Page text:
Uncharted Amazon: deep in the jungles of Peru, a silky anteater is fighting to stay awake and a mother hummingbird is struggling to raise her chick. As this documentary reveals, life in his incredible part of the planet faces changing conditions.
The Amazon rainforest, also known in English as Amazonia or the Amazon Jungle, is a moist broadleaf tropical rainforest in the Amazon biome that covers most of the Amazon basin of South America. This basin encompasses 7,000,000 km2, of which 5,500,000 km2 are covered by the rainforest. This region includes territory belonging to nine nations.
The majority of the forest is contained within Brazil, with 60% of the rainforest, followed by Peru with 13%, Colombia with 10%, and with minor amounts in Venezuela, Ecuador, Bolivia, Guyana, Suriname and French Guiana. Four nations have “Amazonas” as the name of one of their first-level administrative regions and France uses the name “Guiana Amazonian Park” for its rainforest protected area. The Amazon represents over half of the planet’s remaining rainforests, and comprises the largest and most biodiverse tract of tropical rainforest in the world, with an estimated 390 billion individual trees divided into 16,000 species.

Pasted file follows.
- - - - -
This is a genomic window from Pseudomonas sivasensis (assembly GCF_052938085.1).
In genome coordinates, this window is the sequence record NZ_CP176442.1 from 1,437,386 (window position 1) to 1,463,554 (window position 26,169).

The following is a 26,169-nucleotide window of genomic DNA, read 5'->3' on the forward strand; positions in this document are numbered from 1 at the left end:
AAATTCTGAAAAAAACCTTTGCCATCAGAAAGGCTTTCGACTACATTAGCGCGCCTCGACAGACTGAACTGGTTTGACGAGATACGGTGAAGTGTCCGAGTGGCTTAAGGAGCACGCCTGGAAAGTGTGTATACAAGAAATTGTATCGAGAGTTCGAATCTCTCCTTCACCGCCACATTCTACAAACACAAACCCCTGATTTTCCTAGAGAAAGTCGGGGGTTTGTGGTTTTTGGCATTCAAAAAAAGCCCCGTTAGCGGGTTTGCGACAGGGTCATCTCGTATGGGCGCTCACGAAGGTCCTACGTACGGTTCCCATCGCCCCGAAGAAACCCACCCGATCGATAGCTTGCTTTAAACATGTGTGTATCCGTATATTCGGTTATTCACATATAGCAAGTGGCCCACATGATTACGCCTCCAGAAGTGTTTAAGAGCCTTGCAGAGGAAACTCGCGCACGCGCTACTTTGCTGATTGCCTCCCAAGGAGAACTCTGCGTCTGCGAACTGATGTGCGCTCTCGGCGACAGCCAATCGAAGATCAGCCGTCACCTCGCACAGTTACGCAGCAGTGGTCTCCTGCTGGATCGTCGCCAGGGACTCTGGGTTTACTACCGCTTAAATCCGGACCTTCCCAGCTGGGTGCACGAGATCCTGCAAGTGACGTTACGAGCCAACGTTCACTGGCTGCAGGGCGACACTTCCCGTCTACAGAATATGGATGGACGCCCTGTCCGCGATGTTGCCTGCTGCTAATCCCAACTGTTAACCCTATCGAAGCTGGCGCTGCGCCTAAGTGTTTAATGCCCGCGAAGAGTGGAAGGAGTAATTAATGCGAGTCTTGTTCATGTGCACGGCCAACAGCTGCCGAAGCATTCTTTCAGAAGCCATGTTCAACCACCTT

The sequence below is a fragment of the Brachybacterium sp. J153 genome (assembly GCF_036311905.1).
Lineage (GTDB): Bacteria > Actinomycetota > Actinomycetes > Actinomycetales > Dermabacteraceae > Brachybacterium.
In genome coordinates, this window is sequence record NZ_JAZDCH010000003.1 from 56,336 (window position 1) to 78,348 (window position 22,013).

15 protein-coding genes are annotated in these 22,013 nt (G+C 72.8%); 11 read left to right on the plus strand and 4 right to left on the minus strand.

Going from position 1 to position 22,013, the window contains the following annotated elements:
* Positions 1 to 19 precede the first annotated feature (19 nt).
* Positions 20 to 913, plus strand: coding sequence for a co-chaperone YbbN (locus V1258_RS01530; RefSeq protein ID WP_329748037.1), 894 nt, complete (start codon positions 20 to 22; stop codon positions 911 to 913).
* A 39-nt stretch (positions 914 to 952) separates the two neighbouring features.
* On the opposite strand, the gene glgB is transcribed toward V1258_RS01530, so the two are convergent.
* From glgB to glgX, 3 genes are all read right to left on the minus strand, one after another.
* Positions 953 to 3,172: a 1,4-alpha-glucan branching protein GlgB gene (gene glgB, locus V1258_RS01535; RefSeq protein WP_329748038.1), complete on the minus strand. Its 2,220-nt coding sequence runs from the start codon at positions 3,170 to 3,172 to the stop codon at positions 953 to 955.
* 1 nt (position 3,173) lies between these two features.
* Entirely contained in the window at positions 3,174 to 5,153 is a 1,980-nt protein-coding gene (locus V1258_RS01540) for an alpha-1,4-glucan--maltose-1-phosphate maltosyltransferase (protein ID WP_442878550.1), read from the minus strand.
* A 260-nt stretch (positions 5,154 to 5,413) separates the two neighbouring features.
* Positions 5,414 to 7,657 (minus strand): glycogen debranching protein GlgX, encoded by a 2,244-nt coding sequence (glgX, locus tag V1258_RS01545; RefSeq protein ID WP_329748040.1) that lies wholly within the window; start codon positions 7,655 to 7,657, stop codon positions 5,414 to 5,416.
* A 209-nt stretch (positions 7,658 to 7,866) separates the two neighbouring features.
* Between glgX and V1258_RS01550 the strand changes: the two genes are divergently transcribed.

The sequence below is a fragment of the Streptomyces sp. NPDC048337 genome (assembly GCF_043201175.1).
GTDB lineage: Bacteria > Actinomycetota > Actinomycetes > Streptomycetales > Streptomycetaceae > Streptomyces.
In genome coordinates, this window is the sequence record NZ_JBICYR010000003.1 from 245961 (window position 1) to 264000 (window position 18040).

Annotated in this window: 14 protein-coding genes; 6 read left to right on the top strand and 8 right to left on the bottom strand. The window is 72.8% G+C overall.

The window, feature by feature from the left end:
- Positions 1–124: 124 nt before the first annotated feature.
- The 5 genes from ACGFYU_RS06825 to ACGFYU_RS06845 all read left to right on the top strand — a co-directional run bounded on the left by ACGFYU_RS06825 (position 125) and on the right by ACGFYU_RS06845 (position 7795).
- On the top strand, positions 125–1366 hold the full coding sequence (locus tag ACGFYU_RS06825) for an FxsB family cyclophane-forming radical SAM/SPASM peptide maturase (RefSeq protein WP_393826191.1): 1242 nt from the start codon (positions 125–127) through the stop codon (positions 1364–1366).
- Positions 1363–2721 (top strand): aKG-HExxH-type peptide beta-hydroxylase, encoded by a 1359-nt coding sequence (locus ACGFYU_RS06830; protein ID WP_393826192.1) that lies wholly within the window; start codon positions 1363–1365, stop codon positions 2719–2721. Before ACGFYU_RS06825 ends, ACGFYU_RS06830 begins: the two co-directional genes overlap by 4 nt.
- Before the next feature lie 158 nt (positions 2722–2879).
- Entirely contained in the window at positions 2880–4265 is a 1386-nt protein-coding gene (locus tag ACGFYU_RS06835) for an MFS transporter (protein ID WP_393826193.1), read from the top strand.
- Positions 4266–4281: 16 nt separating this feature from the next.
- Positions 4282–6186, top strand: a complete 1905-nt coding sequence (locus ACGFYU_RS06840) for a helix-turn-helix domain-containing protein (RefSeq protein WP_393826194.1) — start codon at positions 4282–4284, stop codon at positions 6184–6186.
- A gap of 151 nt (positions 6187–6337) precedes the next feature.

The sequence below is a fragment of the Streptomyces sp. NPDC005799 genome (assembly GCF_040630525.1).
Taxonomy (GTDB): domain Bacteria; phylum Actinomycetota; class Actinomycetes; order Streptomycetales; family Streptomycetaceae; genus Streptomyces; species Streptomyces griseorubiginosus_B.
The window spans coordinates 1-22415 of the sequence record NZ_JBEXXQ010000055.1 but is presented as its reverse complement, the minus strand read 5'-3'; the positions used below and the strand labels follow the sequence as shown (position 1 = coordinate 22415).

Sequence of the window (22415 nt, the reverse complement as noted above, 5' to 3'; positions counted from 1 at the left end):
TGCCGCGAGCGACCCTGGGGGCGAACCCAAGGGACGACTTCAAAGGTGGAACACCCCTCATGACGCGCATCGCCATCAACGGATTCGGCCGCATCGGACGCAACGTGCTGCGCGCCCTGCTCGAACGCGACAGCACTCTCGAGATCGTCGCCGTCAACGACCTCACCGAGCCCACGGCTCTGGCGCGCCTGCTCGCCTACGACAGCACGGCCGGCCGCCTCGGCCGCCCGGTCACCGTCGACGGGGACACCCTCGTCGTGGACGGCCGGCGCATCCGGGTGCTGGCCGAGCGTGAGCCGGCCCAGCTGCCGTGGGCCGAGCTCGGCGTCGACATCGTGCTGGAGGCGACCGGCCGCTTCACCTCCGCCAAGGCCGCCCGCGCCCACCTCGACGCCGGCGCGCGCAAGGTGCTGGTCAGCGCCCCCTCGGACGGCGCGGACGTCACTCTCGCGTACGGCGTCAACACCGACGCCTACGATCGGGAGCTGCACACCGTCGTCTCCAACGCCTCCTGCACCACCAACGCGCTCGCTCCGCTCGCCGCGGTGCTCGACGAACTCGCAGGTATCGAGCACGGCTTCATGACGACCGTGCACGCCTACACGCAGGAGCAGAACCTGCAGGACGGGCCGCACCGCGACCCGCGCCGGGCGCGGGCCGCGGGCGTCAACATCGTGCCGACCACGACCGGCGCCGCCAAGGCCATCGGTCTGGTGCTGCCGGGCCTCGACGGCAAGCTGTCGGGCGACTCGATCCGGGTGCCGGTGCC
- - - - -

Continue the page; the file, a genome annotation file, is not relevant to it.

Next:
Peruvian Amazonia is the area of the Amazon rainforest included within the country of Peru, from east of the Andes to the borders with Ecuador, Colombia, Brazil and Bolivia. This region comprises 60% of the country and is marked by a large degree of biodiversity. Peru has the second-largest portion of the Amazon rainforest after the Brazilian Amazon.
The Peruvian Amazon jungle is one of the most biologically diverse areas on Earth. As a nation, Peru has the largest number of bird species in the world and the third-largest number of mammals; 44% of bird species and 63% of mammal species inhabit the Peruvian Amazon. Peru also has a very high number of species of butterflies, orchids, and other organisms.